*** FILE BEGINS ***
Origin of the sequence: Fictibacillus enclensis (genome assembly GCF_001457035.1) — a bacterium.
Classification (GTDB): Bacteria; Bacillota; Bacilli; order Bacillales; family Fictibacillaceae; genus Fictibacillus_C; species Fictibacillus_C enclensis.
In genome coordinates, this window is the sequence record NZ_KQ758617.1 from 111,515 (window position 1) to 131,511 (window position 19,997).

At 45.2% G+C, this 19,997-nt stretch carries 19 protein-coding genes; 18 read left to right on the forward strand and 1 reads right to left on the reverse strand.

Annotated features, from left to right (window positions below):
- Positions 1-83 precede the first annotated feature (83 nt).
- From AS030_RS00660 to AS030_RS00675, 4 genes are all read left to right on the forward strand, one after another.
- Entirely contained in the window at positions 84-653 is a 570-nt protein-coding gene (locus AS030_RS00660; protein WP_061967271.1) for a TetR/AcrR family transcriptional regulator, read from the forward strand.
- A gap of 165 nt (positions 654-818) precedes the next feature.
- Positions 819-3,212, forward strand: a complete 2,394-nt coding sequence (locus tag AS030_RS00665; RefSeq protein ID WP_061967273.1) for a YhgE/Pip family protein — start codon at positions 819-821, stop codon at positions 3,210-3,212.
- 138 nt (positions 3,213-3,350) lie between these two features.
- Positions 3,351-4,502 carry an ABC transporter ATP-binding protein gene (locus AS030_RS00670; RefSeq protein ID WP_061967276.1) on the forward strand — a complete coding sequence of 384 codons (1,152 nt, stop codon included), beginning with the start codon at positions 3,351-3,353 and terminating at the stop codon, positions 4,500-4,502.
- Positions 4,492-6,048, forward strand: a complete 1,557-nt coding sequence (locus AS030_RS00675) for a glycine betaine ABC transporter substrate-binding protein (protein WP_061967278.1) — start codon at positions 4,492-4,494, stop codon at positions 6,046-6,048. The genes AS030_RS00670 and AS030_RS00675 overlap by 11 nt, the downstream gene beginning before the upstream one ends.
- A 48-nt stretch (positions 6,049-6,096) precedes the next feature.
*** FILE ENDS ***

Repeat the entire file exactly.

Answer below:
Origin of the sequence: Fictibacillus enclensis (genome assembly GCF_001457035.1) — a bacterium.
Classification (GTDB): Bacteria; Bacillota; Bacilli; order Bacillales; family Fictibacillaceae; genus Fictibacillus_C; species Fictibacillus_C enclensis.
In genome coordinates, this window is the sequence record NZ_KQ758617.1 from 111,515 (window position 1) to 131,511 (window position 19,997).

At 45.2% G+C, this 19,997-nt stretch carries 19 protein-coding genes; 18 read left to right on the forward strand and 1 reads right to left on the reverse strand.

Annotated features, from left to right (window positions below):
- Positions 1-83 precede the first annotated feature (83 nt).
- From AS030_RS00660 to AS030_RS00675, 4 genes are all read left to right on the forward strand, one after another.
- Entirely contained in the window at positions 84-653 is a 570-nt protein-coding gene (locus AS030_RS00660; protein WP_061967271.1) for a TetR/AcrR family transcriptional regulator, read from the forward strand.
- A gap of 165 nt (positions 654-818) precedes the next feature.
- Positions 819-3,212, forward strand: a complete 2,394-nt coding sequence (locus tag AS030_RS00665; RefSeq protein ID WP_061967273.1) for a YhgE/Pip family protein — start codon at positions 819-821, stop codon at positions 3,210-3,212.
- 138 nt (positions 3,213-3,350) lie between these two features.
- Positions 3,351-4,502 carry an ABC transporter ATP-binding protein gene (locus AS030_RS00670; RefSeq protein ID WP_061967276.1) on the forward strand — a complete coding sequence of 384 codons (1,152 nt, stop codon included), beginning with the start codon at positions 3,351-3,353 and terminating at the stop codon, positions 4,500-4,502.
- Positions 4,492-6,048, forward strand: a complete 1,557-nt coding sequence (locus AS030_RS00675) for a glycine betaine ABC transporter substrate-binding protein (protein WP_061967278.1) — start codon at positions 4,492-4,494, stop codon at positions 6,046-6,048. The genes AS030_RS00670 and AS030_RS00675 overlap by 11 nt, the downstream gene beginning before the upstream one ends.
- A 48-nt stretch (positions 6,049-6,096) precedes the next feature.